Should we deal with a problem or a paradox is a question business managers may want to ponder on. Conventional wisdom suggests that problems in business or society should be first identified, diagnosed, and solutions found. If that be the case, should we bother with paradoxes at all? Let us consider a representative product portfolio of Apple Corporation as shown in a Boston Consulting Group (BCG) matrix below.
A conventional assessment of the matrix is likely to suggest that Apple should continue to invest in ipads and iphones, harvest ipods, and divest Macs.
This seems to be an appropriate way of balancing the representative portfolio of Apple. If we did this would we be missing something here? Let us consider the demographics of the buyers of Apple products. As per comScore and AdMob survey the following is the buying pattern of ipods and iphones:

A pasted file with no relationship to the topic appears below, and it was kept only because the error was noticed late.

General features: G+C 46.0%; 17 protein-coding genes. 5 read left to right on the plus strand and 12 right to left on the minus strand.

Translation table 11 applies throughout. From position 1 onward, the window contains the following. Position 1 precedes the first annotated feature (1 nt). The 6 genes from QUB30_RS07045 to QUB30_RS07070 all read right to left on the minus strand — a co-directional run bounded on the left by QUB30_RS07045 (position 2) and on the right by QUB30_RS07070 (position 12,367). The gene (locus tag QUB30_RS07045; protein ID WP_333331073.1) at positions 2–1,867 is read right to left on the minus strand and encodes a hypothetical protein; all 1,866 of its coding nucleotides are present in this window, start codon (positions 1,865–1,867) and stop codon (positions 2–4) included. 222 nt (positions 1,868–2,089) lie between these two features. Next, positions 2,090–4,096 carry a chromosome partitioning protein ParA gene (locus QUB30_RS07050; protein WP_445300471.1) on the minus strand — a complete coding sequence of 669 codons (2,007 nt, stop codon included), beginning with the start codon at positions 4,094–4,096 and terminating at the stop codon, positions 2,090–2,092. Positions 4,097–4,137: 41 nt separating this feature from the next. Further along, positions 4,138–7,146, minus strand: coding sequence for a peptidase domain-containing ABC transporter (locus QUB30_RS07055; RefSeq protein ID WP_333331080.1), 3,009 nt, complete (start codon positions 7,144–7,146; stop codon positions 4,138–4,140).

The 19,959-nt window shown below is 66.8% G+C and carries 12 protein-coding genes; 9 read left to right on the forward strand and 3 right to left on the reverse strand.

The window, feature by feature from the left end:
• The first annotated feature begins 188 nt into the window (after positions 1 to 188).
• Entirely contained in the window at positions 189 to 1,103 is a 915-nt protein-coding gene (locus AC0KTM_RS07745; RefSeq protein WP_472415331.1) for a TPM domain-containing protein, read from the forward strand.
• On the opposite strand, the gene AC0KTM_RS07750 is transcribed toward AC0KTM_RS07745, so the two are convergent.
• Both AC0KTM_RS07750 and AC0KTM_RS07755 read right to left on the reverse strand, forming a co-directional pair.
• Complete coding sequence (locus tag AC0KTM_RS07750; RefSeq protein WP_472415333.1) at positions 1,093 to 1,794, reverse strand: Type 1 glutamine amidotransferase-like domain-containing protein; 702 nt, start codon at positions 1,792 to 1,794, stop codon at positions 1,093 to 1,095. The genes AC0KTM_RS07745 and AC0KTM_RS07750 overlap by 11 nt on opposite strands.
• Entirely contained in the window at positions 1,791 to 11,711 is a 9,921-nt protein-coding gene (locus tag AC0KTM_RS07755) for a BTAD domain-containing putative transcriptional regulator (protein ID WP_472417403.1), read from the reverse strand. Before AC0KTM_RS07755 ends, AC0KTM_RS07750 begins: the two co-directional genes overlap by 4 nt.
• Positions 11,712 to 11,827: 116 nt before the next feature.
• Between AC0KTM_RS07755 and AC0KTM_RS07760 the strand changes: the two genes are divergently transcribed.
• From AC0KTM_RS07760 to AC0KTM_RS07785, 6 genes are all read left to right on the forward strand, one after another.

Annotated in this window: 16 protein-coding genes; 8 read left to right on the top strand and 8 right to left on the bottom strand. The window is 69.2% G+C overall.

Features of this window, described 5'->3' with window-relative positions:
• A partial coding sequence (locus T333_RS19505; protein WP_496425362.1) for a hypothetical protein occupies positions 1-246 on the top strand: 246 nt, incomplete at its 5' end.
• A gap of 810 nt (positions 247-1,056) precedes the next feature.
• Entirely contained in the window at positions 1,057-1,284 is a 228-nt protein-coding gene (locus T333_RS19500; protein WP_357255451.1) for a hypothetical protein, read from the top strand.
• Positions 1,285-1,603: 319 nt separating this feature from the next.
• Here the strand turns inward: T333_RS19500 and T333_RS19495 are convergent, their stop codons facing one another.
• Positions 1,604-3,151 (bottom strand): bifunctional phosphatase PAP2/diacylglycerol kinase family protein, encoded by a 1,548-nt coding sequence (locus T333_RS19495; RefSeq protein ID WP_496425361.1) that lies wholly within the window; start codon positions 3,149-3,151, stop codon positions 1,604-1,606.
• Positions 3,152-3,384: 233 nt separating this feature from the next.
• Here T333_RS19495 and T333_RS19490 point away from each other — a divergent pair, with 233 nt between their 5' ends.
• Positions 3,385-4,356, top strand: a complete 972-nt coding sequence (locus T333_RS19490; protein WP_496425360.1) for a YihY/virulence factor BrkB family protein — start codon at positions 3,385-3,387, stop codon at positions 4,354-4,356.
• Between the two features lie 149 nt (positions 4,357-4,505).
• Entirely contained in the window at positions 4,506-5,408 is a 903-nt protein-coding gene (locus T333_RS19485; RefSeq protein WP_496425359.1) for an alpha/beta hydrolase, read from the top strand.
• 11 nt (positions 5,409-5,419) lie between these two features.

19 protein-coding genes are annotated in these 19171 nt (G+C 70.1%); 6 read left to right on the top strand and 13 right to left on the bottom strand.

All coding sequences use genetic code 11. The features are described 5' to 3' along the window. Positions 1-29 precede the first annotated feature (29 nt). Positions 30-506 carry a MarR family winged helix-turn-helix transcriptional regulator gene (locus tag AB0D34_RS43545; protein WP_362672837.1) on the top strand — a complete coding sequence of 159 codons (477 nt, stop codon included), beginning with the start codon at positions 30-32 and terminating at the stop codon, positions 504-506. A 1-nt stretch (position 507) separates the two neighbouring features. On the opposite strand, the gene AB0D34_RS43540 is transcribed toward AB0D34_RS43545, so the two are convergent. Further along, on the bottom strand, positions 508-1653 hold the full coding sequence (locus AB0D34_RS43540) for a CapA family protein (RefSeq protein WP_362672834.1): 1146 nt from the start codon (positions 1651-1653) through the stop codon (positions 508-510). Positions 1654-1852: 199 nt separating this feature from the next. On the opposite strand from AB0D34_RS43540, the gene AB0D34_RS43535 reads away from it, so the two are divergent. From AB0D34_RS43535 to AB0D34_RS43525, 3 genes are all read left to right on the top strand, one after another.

Thus the paradox for Apple could be sustaining ipods until the generation which is using ipod graduates to buying some other Apple product versus milking ipods confident that they could always attract customers with their innovative products. Paradoxes seem to point towards underlying complexity of a trade when multiple dimensions are considered. In the above illustration only the age groups of the buyers were considered, however, if we included their incomes, family size, technology orientation etc., the conventional interpretation of a BCG matrix would be considerably enhanced.
Paradoxes also seem to bring out the short term versus long term orientation a company may need to be acutely aware of in balancing its portfolio, even if short term decisions are not financially attractive. How should a business manager approach this complex milieu of factoring in multiple dimensions onto a common dashboard -- a sequential, structured approach or an approach which incorporates use of randomness as part of its scheme? Entropy based models could be one of the ways used for developing such multi-dimensional dashboards that could also incorporate dynamic changes.
The author is Associate Professor, Strategy, Complexity Research Group, IFMR, Chennai